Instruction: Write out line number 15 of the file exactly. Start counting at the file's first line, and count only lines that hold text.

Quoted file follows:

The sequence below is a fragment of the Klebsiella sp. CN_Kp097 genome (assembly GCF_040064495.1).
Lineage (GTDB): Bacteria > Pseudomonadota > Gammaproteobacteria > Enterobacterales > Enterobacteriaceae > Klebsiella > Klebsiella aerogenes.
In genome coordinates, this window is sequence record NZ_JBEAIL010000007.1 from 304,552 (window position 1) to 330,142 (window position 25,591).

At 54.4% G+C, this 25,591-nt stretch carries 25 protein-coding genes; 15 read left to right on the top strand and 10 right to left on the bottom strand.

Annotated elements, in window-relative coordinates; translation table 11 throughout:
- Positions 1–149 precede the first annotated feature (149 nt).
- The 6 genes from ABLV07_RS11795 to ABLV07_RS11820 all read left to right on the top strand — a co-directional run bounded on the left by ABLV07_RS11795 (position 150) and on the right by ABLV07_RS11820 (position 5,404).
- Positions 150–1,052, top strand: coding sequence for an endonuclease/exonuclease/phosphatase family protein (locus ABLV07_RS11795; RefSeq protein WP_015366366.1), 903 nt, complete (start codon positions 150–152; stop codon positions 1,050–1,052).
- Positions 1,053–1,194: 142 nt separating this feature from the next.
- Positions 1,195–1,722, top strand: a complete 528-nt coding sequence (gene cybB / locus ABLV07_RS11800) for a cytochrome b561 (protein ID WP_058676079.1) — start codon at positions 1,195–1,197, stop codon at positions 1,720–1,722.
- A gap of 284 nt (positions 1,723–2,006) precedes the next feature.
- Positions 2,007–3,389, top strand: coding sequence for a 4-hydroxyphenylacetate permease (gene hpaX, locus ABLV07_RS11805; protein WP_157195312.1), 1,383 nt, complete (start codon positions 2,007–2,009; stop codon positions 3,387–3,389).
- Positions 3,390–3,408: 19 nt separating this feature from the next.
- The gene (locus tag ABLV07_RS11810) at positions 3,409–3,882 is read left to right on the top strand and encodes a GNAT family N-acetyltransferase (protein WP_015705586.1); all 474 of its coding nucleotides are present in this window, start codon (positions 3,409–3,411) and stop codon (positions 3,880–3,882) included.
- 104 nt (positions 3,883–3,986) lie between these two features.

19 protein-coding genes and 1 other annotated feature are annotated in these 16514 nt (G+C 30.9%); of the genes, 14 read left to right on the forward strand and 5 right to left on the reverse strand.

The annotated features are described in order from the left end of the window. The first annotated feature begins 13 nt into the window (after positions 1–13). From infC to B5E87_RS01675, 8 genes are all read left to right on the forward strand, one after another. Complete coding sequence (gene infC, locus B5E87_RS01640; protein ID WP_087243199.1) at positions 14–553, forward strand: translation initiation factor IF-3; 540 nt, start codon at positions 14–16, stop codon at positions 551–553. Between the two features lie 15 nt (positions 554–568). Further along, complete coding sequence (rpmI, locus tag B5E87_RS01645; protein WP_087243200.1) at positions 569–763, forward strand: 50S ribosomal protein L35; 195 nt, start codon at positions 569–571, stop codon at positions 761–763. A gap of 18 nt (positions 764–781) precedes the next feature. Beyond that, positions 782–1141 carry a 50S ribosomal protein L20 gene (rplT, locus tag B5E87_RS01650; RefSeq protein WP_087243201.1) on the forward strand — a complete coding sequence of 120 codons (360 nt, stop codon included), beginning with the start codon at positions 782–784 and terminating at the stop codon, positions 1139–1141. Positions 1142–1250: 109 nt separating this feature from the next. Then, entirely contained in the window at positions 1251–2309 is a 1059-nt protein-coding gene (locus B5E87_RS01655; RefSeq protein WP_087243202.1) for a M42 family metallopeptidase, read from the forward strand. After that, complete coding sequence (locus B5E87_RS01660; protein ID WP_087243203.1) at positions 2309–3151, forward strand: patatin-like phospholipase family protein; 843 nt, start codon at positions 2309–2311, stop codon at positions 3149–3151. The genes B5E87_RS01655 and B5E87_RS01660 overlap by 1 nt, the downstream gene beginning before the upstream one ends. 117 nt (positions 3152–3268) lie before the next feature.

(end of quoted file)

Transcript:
- 104 nt (positions 3,883–3,986) lie between these two features.